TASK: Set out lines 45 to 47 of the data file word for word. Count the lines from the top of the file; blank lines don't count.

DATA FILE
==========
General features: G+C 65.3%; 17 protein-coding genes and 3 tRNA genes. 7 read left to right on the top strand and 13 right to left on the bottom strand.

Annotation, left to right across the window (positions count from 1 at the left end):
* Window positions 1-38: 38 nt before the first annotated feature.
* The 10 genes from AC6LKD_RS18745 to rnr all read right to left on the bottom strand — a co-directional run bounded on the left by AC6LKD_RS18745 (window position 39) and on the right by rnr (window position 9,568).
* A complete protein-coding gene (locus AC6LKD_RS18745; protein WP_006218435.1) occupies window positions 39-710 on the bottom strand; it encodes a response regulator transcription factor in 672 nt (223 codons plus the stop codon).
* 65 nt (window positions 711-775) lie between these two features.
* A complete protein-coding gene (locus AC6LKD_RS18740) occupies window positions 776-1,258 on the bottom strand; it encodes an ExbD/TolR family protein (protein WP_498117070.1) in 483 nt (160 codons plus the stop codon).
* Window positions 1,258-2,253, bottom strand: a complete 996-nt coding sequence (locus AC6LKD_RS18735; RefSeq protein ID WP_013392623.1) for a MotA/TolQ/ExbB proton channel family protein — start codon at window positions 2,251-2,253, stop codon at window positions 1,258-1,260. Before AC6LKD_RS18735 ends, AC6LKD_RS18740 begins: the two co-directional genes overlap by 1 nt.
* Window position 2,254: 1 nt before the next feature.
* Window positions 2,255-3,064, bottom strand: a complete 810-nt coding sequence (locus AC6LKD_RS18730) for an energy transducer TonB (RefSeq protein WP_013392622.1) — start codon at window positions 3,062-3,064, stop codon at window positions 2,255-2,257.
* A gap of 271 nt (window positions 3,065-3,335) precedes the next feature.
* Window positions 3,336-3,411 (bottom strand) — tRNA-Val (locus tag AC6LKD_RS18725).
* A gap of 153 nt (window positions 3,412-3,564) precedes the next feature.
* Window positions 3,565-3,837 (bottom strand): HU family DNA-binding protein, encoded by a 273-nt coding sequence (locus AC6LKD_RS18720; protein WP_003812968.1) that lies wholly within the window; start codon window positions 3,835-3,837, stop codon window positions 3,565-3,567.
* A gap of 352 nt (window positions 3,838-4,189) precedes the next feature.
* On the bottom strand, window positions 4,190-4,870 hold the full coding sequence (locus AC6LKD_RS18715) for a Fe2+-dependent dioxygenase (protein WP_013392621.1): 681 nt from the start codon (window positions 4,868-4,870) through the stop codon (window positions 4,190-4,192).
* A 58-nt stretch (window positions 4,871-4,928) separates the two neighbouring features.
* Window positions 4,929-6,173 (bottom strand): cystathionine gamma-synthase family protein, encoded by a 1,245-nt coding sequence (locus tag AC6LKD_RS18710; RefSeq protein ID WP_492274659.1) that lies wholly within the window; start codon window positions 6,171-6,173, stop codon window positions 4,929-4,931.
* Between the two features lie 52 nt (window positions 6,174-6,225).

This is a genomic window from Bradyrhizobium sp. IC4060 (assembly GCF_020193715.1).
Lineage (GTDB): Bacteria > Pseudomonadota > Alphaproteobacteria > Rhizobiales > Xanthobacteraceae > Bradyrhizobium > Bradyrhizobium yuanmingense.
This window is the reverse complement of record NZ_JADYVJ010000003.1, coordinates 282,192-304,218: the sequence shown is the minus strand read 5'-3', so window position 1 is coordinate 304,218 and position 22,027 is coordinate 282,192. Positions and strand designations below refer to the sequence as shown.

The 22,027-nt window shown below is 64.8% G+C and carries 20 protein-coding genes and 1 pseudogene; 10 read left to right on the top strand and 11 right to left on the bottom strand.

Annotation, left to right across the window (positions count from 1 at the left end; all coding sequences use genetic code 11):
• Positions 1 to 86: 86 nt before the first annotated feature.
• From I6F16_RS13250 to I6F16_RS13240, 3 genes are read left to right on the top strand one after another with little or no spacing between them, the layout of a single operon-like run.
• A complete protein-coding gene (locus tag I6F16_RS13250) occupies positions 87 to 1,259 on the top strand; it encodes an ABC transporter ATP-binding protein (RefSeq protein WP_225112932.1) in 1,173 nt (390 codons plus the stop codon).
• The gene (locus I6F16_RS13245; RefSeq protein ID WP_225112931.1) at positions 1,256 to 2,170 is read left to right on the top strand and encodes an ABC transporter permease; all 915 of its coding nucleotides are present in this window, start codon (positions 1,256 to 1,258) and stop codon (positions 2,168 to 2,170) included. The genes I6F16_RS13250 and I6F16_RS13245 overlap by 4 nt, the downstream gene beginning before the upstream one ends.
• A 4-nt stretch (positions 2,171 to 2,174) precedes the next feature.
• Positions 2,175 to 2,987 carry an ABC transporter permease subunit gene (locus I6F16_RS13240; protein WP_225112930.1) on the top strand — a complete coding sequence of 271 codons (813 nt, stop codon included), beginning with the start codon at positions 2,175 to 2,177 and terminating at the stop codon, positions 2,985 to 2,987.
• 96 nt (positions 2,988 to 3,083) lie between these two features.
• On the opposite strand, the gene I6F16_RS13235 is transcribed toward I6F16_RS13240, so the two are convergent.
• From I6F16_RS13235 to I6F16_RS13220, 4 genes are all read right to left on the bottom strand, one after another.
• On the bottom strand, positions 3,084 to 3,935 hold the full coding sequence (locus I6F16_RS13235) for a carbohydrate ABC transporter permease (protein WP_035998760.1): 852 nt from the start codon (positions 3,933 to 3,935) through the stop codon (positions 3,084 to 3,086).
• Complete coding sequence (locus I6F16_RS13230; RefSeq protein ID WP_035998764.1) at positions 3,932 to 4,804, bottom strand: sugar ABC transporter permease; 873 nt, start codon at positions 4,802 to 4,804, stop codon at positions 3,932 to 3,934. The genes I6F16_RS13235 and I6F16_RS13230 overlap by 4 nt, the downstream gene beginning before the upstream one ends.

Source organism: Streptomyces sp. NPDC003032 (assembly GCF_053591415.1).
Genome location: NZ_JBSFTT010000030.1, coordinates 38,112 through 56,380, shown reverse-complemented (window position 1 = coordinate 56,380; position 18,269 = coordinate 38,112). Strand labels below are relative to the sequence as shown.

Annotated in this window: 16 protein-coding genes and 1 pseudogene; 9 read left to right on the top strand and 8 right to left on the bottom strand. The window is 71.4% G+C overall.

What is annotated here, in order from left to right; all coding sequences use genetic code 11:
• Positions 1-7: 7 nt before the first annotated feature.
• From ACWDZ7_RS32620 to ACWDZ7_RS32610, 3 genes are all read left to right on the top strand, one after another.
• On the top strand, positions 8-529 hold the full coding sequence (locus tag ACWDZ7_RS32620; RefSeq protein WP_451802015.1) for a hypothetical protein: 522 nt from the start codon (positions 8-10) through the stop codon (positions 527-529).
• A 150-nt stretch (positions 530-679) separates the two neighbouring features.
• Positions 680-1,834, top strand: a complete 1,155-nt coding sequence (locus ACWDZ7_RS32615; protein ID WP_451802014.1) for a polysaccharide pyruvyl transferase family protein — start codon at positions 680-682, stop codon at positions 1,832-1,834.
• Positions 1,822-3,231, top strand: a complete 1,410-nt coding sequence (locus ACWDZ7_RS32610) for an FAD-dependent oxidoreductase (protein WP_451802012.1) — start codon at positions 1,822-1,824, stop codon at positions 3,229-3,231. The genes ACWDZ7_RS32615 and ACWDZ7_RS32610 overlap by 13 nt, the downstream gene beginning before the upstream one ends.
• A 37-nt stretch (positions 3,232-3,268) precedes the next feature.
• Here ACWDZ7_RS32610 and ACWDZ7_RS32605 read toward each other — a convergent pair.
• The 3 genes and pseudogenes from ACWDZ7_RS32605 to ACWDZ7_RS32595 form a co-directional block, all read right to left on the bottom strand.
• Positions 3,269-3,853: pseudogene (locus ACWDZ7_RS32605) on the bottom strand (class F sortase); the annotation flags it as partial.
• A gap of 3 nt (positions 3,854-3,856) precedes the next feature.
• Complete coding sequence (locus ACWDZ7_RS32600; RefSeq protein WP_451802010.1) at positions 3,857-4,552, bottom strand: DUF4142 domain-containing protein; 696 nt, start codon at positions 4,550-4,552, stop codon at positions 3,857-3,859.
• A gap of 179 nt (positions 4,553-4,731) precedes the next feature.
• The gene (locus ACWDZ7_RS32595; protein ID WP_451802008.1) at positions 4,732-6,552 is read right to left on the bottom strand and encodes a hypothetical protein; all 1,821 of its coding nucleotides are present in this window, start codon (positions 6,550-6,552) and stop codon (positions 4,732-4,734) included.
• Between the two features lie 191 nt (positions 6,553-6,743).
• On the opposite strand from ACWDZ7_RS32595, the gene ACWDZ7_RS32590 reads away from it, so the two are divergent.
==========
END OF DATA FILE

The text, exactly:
• Positions 1,822-3,231, top strand: a complete 1,410-nt coding sequence (locus ACWDZ7_RS32610) for an FAD-dependent oxidoreductase (protein WP_451802012.1) — start codon at positions 1,822-1,824, stop codon at positions 3,229-3,231. The genes ACWDZ7_RS32615 and ACWDZ7_RS32610 overlap by 13 nt, the downstream gene beginning before the upstream one ends.
• A 37-nt stretch (positions 3,232-3,268) precedes the next feature.
• Here ACWDZ7_RS32610 and ACWDZ7_RS32605 read toward each other — a convergent pair.